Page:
Sketch: Confessions of an English charity regulator

Andrew Hind makes a harrowing confession at the DSC law conference.

As public admissions of past misdemeanours go, Andrew Hind's story at the Charity Law Conference last week was even more bizarre than Bill Clinton's famous claim to have almost smoked cannabis.

At least you could see how Clinton would have broken the law if he hadn't had the moral strength to shut down his lungs at the critical moment. But delegates were left scratching their heads when conference panellists were asked to confess to any illegal acts they had been involved in: Hind's worst offence was once making a reverse-charges call from a phone box, only to be interrupted by an irate operator telling him his call had been traced and someone was "coming to see him".

But a debate on whether charities should break the law probably wasn't the best forum for the chief executive of the Charity Commission to admit to any real crimes. Hind was certainly aware that his position didn't leave him much wiggle room, noting that of the commission's 500 staff, not one had volunteered to speak on this subject - leaving him to "lead from the front".

By the time he spoke, he had already received staunch support from Adam Sampson, chief executive of Shelter. Sampson said breaking the law could be an effective campaigning tool, but there were other ways. "If you enjoy tax breaks, part of the obligation is to observe the law," he said. "If you want to break the law, do it in a private capacity."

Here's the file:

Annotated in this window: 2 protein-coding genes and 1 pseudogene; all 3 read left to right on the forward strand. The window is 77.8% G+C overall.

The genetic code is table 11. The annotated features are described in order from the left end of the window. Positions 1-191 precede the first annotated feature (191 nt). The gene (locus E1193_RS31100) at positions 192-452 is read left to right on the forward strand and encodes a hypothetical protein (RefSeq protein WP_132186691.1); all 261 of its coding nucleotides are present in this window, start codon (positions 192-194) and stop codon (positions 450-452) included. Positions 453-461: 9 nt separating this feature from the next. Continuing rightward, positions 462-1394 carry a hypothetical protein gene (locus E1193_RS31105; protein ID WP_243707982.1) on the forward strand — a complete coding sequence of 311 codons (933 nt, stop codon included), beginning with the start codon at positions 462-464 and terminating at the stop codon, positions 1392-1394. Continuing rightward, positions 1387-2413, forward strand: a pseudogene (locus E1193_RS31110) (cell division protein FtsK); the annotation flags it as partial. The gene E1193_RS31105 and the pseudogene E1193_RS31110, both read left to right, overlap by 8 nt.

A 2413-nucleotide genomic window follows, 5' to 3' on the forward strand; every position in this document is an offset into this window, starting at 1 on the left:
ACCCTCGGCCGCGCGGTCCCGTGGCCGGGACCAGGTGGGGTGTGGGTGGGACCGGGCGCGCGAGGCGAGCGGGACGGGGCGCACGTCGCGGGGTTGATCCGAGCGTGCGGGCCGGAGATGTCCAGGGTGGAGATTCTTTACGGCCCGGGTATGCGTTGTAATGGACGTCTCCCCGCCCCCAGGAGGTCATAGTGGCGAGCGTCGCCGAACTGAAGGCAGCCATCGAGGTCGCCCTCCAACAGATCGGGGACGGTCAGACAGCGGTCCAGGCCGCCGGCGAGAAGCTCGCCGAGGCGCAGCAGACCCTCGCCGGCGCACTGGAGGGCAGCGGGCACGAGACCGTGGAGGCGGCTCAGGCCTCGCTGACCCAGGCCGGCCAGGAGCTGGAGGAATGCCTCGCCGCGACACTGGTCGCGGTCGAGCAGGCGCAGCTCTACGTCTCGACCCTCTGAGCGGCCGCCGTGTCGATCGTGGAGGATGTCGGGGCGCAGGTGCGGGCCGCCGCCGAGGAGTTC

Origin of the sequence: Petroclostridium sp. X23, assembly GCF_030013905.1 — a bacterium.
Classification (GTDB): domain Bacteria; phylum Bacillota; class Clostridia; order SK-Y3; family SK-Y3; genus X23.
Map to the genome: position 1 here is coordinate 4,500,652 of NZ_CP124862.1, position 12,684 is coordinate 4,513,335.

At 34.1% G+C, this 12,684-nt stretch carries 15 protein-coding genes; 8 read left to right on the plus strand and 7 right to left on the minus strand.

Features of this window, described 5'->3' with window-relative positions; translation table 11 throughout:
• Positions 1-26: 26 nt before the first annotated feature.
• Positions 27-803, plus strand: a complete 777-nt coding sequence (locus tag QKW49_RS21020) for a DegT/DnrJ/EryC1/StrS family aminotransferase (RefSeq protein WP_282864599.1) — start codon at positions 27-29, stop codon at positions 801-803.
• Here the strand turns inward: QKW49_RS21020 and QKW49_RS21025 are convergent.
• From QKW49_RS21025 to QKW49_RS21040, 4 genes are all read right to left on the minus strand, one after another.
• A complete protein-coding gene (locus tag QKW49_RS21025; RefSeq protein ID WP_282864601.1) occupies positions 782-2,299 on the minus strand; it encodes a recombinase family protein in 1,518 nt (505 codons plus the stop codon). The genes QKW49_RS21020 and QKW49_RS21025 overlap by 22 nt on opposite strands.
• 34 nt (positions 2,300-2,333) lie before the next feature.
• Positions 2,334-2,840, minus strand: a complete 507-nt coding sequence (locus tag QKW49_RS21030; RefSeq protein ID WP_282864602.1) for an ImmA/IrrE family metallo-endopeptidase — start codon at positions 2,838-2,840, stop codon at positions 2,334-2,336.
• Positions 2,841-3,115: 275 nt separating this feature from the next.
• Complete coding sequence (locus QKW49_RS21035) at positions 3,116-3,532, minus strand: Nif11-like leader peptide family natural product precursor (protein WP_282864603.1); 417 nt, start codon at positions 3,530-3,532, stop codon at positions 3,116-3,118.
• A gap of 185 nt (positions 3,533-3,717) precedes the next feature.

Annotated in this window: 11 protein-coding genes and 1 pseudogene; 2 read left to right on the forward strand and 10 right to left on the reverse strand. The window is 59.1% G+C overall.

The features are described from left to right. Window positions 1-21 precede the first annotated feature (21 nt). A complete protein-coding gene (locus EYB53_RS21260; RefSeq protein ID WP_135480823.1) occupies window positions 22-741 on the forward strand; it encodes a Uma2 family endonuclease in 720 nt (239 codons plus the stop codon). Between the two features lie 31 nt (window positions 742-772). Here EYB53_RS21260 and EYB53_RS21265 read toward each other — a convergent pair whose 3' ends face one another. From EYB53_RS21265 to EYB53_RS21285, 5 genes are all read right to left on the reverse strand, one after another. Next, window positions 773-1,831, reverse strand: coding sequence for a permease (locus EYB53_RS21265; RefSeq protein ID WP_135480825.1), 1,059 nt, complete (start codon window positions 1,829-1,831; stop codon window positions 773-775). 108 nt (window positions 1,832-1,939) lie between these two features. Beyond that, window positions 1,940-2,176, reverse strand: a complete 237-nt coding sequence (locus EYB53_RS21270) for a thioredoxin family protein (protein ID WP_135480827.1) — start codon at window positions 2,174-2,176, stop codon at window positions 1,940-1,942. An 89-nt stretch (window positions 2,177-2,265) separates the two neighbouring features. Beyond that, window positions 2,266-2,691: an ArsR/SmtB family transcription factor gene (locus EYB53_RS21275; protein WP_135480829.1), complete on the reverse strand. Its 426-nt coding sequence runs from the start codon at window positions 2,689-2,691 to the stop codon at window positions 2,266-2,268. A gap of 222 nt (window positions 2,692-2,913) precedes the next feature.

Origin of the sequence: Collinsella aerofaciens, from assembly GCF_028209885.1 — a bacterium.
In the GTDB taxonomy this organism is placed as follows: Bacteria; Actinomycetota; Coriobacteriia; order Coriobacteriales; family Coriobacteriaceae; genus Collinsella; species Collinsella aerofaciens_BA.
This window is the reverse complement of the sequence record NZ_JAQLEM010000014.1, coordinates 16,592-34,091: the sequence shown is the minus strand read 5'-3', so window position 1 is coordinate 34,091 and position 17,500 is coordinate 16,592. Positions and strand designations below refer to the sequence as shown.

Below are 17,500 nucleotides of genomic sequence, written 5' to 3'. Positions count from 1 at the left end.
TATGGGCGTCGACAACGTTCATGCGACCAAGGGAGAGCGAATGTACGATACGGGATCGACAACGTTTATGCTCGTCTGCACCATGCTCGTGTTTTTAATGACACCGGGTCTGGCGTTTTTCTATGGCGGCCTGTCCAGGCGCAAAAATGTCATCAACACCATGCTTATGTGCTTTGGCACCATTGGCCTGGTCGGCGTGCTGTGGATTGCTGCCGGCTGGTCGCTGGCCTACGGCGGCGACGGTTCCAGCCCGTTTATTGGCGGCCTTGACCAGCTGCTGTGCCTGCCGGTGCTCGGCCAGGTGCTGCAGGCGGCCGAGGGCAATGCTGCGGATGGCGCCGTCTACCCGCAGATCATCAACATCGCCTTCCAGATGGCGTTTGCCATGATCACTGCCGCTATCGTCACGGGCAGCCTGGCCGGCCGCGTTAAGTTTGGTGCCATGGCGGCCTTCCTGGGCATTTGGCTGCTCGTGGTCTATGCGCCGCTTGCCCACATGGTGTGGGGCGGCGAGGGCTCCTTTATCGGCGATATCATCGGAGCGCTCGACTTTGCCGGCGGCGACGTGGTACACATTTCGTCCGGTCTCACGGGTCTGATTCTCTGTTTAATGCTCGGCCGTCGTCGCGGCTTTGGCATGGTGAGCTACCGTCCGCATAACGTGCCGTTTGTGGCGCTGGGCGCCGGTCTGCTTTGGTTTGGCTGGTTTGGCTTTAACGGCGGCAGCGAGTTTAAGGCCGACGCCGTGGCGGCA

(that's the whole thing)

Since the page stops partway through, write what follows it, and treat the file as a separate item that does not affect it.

Sampson added that he was perturbed about being the only person on the panel to admit to having inhaled cannabis in the past. "That is statistically improbable," he said.

Vivienne Hayes, director of the Women's Resource Centre, and Debra Allcock Tyler, chief executive of the DSC, certainly weren't admitting to anything, despite insisting charities had a moral duty to break the law if doing so would help their beneficiaries.

Hayes said the law was there to control business and charities should have a "get-out clause". Allcock Tyler said there was no moral difference between breaking the law in a private and in a professional capacity.

Hind ended the day in mellow mood after seeing the percentage of delegates agreeing with his stance that charities should not break the law rise from 39 before the debate to 55 afterwards. "I got slaughtered at the debate on trustee payment last year," he noted victoriously.

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